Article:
Actively Managed Funds Vs Index

Actively Managed Funds vs. Index

Index Funds Consistently Outperform Actively Managed Funds

A recent survey once again shows what has long been the case, that index mutual funds consistently outperform actively managed mutual funds (see below).  So if that’s the case then why do so many people invest in actively managed funds?

5 Common Reasons People Fall For Actively Managed Funds

Reason #1 – Ignorance

Some people simply do not understand the long-term performance of index mutual funds handily beats that of actively managed mutual funds.

Reason #2 – Sales Efforts

Firms make much more money off of actively managed mutual funds, often 1%-2% of principle per year vs. 0.18%-0.25% for many index funds.  As a result firms put relentless efforts behind selling actively managed funds (with great success!)

Reason #3 – Greed/Temptation

By definition you can’t beat the market if you’re in an index fund designed to mirror the market.  What are you, some kind of wimp?  And so people pour billions into actively managed funds only to see their returns lag year after year.

Investor Pride – This is a close cousin of “greed/temptation.”  Here’s how the story goes.  Yes, there are lots of lousy actively managed mutual funds out there, but by virtue of your penetrating insight you are smart enough to pick a fund that will beat the market…and that’s how the train wreck begins.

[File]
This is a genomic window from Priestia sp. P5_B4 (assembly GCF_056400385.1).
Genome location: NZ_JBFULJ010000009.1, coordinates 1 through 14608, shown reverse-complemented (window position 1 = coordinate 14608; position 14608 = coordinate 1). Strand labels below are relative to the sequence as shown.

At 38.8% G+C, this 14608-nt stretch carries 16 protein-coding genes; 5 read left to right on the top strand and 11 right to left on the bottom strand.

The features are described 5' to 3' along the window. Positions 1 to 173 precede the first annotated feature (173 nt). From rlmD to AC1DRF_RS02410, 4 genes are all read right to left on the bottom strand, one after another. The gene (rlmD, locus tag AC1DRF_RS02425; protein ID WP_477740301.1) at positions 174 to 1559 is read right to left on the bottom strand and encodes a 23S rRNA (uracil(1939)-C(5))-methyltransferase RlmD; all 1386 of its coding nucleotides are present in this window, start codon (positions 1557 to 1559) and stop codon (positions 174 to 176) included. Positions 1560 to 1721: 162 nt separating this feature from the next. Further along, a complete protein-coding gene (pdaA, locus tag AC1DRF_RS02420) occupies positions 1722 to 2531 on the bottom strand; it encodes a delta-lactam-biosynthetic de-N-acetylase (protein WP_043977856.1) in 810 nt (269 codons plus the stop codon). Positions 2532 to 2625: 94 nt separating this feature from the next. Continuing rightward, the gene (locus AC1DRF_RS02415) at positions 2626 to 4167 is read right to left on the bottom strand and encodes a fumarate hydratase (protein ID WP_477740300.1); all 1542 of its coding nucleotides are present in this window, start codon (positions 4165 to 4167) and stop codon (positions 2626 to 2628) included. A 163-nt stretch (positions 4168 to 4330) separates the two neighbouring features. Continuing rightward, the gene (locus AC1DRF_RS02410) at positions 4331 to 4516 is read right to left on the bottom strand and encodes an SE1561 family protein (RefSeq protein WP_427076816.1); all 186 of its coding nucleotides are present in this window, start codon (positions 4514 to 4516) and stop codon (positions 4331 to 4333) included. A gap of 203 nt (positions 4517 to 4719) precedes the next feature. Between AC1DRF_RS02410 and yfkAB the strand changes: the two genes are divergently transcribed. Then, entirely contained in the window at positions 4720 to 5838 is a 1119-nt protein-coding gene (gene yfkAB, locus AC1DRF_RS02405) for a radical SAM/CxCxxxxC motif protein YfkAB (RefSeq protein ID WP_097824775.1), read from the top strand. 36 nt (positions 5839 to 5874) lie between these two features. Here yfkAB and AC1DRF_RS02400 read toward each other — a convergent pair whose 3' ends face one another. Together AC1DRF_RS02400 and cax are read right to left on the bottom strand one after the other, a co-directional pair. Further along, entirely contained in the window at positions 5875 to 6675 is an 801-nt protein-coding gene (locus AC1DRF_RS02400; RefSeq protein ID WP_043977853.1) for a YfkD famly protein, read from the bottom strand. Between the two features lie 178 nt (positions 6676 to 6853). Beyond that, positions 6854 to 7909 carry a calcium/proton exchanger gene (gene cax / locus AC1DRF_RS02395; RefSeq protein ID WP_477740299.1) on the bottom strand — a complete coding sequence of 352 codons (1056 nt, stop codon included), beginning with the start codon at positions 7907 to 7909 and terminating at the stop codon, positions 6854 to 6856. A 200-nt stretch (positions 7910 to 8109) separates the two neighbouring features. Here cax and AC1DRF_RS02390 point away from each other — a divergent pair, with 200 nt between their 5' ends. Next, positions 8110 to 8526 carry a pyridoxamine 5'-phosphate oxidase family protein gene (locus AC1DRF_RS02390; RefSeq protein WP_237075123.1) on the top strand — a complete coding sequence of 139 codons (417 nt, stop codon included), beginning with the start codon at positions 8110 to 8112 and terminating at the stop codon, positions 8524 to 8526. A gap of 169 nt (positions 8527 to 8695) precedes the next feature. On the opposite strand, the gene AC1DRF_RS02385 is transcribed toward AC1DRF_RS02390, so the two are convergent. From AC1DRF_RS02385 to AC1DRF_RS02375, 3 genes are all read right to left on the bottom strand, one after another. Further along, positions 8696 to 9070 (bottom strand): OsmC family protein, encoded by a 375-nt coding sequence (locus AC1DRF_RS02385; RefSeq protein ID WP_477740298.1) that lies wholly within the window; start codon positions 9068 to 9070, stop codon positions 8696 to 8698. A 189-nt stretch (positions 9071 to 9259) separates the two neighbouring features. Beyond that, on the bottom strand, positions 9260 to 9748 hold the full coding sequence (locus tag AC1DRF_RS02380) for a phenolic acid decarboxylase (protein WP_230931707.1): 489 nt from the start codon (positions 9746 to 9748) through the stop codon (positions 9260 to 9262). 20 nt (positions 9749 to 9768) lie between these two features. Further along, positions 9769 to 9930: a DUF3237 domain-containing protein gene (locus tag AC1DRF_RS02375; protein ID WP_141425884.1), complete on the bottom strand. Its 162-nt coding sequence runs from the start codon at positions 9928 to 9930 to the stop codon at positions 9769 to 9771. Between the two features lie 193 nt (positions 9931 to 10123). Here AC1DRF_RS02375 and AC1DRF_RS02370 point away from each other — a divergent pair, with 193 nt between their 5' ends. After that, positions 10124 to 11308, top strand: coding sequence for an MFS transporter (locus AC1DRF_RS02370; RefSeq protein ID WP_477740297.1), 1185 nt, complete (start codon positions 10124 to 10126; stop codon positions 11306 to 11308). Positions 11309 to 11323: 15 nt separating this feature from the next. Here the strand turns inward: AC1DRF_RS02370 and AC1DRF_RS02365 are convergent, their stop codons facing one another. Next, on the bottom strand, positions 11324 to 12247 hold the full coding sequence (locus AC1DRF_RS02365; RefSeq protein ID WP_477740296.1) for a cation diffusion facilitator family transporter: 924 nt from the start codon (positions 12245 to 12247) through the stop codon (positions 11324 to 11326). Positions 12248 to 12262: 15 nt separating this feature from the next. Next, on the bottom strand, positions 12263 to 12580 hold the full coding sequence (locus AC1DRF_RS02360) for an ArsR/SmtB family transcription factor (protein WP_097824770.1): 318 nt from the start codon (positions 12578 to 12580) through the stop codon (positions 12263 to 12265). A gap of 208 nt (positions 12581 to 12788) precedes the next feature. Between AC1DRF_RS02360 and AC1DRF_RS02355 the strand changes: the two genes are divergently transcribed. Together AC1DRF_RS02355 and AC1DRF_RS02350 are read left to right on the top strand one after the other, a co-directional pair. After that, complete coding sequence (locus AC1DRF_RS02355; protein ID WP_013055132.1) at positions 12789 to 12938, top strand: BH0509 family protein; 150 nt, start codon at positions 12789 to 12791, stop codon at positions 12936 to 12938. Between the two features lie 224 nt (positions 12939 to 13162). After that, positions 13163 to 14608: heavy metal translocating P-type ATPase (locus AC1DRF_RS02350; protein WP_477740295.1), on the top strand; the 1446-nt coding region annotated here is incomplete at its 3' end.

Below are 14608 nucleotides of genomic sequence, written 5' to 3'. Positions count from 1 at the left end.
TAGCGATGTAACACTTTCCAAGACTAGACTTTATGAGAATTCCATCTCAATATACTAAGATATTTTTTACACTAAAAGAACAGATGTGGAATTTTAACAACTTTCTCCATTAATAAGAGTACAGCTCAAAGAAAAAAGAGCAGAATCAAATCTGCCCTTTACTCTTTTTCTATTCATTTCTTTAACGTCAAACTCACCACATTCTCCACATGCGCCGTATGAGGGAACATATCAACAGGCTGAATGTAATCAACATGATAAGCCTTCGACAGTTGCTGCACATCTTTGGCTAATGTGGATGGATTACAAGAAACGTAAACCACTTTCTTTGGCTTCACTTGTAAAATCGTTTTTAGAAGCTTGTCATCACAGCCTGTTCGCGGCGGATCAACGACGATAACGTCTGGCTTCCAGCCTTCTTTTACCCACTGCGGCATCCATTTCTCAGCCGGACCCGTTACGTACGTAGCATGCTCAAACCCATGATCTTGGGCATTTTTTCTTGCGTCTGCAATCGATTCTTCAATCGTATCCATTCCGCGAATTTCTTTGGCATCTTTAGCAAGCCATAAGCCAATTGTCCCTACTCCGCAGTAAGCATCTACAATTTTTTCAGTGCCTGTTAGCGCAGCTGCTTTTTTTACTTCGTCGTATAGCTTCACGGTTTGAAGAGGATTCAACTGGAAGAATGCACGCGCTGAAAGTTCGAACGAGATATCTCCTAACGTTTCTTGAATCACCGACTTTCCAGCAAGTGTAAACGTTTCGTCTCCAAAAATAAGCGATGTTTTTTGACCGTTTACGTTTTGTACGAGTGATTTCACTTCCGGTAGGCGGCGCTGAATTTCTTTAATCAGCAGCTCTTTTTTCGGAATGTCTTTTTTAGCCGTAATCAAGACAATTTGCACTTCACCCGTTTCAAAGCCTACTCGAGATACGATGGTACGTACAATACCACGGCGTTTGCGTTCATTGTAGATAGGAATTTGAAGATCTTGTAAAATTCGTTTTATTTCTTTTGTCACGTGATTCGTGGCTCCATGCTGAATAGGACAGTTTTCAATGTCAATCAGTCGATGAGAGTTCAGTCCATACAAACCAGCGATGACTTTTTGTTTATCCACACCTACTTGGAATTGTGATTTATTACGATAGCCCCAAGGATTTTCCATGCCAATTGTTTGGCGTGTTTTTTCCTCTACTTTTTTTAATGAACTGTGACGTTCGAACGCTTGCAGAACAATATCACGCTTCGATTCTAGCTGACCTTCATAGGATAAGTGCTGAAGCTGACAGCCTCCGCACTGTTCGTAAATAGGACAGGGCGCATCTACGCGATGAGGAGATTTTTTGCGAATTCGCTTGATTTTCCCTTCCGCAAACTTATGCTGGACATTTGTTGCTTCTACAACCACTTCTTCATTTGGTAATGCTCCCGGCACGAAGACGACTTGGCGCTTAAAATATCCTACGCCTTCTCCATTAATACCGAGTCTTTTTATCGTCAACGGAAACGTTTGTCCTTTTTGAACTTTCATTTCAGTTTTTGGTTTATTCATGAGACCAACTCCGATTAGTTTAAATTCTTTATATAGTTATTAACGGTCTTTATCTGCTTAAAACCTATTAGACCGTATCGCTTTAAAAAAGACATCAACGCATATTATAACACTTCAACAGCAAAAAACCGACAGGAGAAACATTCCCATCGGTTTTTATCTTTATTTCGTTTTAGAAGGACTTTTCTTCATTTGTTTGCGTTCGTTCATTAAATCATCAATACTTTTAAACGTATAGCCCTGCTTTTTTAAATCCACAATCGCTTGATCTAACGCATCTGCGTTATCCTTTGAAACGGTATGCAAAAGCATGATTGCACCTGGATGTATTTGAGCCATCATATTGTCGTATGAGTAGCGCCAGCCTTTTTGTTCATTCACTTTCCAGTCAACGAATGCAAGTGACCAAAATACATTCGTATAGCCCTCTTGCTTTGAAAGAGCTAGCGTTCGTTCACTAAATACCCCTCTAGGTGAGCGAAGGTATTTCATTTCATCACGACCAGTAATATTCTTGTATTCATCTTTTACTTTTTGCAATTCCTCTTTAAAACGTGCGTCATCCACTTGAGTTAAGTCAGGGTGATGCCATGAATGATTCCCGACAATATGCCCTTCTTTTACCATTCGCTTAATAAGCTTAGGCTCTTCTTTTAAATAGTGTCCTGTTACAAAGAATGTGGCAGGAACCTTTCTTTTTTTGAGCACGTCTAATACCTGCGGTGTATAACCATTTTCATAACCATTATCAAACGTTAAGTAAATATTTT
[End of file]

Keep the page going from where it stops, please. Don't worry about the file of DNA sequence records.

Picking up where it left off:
Reason #4 – Fund Manager Pride

So despite the sub-par performance of actively managed funds, show me one that doesn’t have a fund manager that thinks they can be the market every year.  If you can find one then I would love to see what the marketing material looks like, “Invest with us – we guarantee we’ll charge you more and underperform relative to the market in the process!”

Reason #5 – Performance Chasing

Maybe you’ve had a reality check and realize if you’re like most regular you can’t consistently beat the market (but don’t worry, the pros can’t either).  But wait, you don’t have to be smart enough to beat the market, right?  You’ll just find some mutual fund rankings and pick the ones that performed the best last 1-3-5 years, right?  That’s called performance chasing, which is another name for buying high and often selling low (instead of the other way around!).

Low Cost Index Funds are the Best Long-Term Investment Strategy

So what’s the solution?  What’s a good investment strategy for regular people?  Unless you’re able buy stock or another investment at an amount that’s comfortably below the market price (such as pre-IPO stock) then you’re best bet for the long-term is to invest in low-cost index funds (view Best Vanguard Funds for specific recommendations).  It may not get you riches anytime soon but hey, slow and steady worked out pretty well for the tortoise!

Safe Harbor 401k Plan

Safe Harbor 401k Plan

A safe harbor 401k plan is a unique type of retirement plan with two significant differences from a traditional 401k plan.  One, it requires mandatory employer contributions to employee accounts.  Second, it gives an employer an ability to offer a 401k plan to employees without any required discrimination testing.